MYK: “Lei Wulong. I personally don’t like playing against this character [because] everyone who plays him, plays him so damn weird but he is very cool & unique. I don’t think any character has been designed with this much love for who they’re supposed to be [Jackie Chan] so for me, it’s Lei. Now, I have a few who I don’t want to see come back (laughs), Kunimitsu, the character is ridiculous… Katarina, I think she’s just very dry and then Marduk and Anna.”
Kizzie: “I started training in Muay Thai recently, so man… I’d love to see me some Bruce! I’m tired of seeing ‘Bruce-like’ characters, I want to see Bruce himself!”
Things got wild when we went to the guest characters as Tekken as a franchise has one of the most diverse and weird rosters of all time. From robots to ninjas to dinosaurs to kangaroos to bears to television shows, nothing is off limits and you never know who will show up.
Rip:“The craziest guest character I want is still Shang Tsung (Mortal Kombat) since we still don't have Mokujin! His rage art could just steal souls, so it doesnt need to be gory and could fit right in!”
Shadow20z: “Given the route they’re going with tekken 8 and how it’s more flashy and anime, I’d like to see a character from the FATE anime, like how Sabre was added to Melty Blood, or Hayabusa from Dead or Alive.”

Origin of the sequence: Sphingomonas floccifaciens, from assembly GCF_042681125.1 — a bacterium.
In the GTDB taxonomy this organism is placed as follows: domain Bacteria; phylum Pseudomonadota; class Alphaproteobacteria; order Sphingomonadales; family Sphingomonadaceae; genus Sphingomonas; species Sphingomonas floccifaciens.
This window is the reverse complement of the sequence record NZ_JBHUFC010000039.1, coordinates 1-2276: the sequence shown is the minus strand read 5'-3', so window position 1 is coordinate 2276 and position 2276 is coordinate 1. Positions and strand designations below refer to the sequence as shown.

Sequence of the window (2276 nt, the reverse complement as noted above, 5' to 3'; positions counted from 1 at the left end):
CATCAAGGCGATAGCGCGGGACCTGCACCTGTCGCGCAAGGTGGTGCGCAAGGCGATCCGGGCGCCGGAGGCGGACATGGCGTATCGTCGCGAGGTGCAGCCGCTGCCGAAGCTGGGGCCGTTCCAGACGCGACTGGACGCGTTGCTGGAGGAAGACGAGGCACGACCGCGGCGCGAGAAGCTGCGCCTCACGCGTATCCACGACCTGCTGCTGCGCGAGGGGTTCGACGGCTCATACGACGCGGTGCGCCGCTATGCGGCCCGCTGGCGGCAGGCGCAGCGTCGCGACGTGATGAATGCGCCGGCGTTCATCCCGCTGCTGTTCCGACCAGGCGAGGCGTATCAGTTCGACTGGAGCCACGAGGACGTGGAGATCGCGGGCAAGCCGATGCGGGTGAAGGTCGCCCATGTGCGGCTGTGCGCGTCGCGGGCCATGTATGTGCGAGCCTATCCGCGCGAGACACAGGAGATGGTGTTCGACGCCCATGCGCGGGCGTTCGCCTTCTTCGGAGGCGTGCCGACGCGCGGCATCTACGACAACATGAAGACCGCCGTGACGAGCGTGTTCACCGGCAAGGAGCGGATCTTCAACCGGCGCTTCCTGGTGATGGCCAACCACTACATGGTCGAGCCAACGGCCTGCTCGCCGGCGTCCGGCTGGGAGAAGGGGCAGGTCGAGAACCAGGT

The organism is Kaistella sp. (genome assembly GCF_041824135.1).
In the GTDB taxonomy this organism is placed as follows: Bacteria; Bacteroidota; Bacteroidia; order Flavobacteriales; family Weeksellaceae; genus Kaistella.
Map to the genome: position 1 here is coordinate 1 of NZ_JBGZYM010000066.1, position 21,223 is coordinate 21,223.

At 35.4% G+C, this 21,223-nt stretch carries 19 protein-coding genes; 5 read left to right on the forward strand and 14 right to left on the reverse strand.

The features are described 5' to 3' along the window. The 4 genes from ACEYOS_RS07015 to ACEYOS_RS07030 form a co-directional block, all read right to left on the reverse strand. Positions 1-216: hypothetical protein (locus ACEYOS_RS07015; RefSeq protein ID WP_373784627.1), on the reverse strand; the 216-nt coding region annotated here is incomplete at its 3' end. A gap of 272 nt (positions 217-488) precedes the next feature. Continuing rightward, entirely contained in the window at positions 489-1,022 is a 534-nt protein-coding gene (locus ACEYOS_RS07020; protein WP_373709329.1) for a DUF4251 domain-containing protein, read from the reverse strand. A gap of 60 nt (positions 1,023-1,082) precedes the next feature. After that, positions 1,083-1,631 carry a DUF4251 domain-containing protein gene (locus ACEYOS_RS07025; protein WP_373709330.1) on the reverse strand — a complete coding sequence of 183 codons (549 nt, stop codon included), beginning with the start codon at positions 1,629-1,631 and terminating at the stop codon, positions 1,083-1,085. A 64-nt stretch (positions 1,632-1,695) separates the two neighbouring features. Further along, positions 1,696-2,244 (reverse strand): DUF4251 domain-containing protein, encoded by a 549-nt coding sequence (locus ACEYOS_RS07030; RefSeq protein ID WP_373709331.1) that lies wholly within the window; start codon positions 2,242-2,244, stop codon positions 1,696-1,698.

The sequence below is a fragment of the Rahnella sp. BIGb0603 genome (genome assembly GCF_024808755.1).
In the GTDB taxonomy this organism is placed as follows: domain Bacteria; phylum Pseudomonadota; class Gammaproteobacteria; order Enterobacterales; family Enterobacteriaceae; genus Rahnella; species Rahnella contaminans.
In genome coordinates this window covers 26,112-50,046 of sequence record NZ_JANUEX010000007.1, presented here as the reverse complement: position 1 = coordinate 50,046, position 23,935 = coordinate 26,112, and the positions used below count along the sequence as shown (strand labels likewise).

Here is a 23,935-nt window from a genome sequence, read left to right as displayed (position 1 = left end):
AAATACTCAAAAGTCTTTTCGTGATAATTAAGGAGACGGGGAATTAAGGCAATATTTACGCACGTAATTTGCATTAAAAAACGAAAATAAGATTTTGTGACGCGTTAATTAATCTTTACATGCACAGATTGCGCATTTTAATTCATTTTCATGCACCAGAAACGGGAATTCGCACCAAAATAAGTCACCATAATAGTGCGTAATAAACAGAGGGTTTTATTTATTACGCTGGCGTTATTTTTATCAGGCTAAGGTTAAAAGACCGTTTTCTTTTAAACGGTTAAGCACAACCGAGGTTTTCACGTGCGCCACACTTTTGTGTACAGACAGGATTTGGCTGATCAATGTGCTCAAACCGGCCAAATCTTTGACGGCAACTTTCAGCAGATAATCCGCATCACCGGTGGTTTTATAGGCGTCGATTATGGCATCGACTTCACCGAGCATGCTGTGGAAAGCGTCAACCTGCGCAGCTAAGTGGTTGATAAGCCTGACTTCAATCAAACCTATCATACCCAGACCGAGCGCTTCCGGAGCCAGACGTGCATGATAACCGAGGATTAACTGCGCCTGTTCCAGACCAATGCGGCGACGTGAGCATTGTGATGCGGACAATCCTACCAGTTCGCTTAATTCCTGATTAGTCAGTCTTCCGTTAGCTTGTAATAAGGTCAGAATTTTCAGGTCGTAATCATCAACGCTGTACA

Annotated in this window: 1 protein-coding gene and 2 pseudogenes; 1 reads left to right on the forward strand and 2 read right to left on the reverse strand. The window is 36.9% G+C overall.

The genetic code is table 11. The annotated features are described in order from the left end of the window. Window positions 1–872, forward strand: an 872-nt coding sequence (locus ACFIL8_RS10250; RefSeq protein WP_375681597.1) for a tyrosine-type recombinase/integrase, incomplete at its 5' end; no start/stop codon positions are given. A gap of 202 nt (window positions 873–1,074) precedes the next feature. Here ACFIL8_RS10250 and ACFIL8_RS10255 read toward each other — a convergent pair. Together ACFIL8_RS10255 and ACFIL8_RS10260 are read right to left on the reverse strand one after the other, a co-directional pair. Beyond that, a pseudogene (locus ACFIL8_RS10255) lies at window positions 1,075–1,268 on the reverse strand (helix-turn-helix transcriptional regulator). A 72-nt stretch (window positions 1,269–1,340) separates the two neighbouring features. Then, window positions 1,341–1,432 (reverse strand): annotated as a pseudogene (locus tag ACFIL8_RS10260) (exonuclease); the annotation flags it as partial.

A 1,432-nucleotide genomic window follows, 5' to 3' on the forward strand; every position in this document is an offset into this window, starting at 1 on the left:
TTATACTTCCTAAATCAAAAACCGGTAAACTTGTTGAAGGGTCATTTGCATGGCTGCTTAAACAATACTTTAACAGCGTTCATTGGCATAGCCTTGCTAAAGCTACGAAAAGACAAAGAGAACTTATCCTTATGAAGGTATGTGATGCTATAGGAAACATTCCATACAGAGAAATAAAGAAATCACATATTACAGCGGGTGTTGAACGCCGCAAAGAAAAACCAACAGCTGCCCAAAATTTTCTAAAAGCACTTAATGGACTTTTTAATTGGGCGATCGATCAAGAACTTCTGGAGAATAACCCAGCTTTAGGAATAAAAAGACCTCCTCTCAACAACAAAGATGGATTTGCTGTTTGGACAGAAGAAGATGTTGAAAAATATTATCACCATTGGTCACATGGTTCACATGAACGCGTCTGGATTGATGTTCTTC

MYK: “Right now, because I just finished Resident Evil 4, I’d pick Ada Wong, we already have Victor and Nina with a gun, just put in Ada with a gun!”
Kizzie:“You know I’m a Jujutsu Kaisen lover so I’m going Satoru Gojo, you think people complained about Geese and Akuma? Just wait until you hear ‘DOMAIN EXPANSION’ and they’re put into the infinity void (laughs).”
Advice for the newcomers
After diving into new mechanics, new tools, and the new roster, we wanted to end on words of wisdom to new players that may be embarking on their first fighting game journey. Everyone interviewed here is a veteran of the scene, all leaving their marks on it in different ways. They’ve seen a lot of fighting games come and go and have stayed through the changes largely,as you’ll read, by finding the fun.
Rip: “Take your time and learn at your own pace. Have fun with the game in your own way because fun is most important.”
MYK: “Don’t just focus on the wins, that can lead to some ego issues. Losing is a big part of the process so don’t be afraid to lose, if you’re afraid to lose, you’re never going to win.”
(Polygon’s Pat Gill has a great guide on how to get started in fighting games too.)
Shadow20z: “Obviously it’s not an option for every person, but travel as much as you can even if it’s just locally to your local scene or to a nearby state for a tournament. It’s really important because you meet a lot of people and learn from a lot of players. It’s just really healthy for the whole community.”
Kizzie: “Alright new players, I know that fighting games are hard and in life it’s ok for things to be hard. What’s important is giving things a try that you’re interested in. Don’t be afraid of looking stupid or anything, because I’ll be looking stupid right there with you learning the game. The only thing I ask of you is to try and have as much fun as possible”.